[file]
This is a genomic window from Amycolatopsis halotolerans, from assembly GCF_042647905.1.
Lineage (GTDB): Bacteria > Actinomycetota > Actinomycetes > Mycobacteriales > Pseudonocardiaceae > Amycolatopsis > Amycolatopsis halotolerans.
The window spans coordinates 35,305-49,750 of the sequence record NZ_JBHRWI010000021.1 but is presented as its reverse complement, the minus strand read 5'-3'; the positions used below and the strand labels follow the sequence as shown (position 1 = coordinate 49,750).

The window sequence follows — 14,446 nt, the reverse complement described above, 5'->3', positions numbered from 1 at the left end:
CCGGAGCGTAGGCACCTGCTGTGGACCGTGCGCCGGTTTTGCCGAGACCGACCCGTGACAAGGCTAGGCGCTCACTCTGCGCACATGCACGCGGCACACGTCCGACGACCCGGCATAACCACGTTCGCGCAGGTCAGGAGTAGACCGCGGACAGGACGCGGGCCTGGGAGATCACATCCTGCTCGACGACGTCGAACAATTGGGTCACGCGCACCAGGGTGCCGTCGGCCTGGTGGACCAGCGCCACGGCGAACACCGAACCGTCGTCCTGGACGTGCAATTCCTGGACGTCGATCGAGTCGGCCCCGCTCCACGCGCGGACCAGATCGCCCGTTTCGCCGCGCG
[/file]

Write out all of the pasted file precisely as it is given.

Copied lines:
This is a genomic window from Amycolatopsis halotolerans, from assembly GCF_042647905.1.
Lineage (GTDB): Bacteria > Actinomycetota > Actinomycetes > Mycobacteriales > Pseudonocardiaceae > Amycolatopsis > Amycolatopsis halotolerans.
The window spans coordinates 35,305-49,750 of the sequence record NZ_JBHRWI010000021.1 but is presented as its reverse complement, the minus strand read 5'-3'; the positions used below and the strand labels follow the sequence as shown (position 1 = coordinate 49,750).

The window sequence follows — 14,446 nt, the reverse complement described above, 5'->3', positions numbered from 1 at the left end:
CCGGAGCGTAGGCACCTGCTGTGGACCGTGCGCCGGTTTTGCCGAGACCGACCCGTGACAAGGCTAGGCGCTCACTCTGCGCACATGCACGCGGCACACGTCCGACGACCCGGCATAACCACGTTCGCGCAGGTCAGGAGTAGACCGCGGACAGGACGCGGGCCTGGGAGATCACATCCTGCTCGACGACGTCGAACAATTGGGTCACGCGCACCAGGGTGCCGTCGGCCTGGTGGACCAGCGCCACGGCGAACACCGAACCGTCGTCCTGGACGTGCAATTCCTGGACGTCGATCGAGTCGGCCCCGCTCCACGCGCGGACCAGATCGCCCGTTTCGCCGCGCG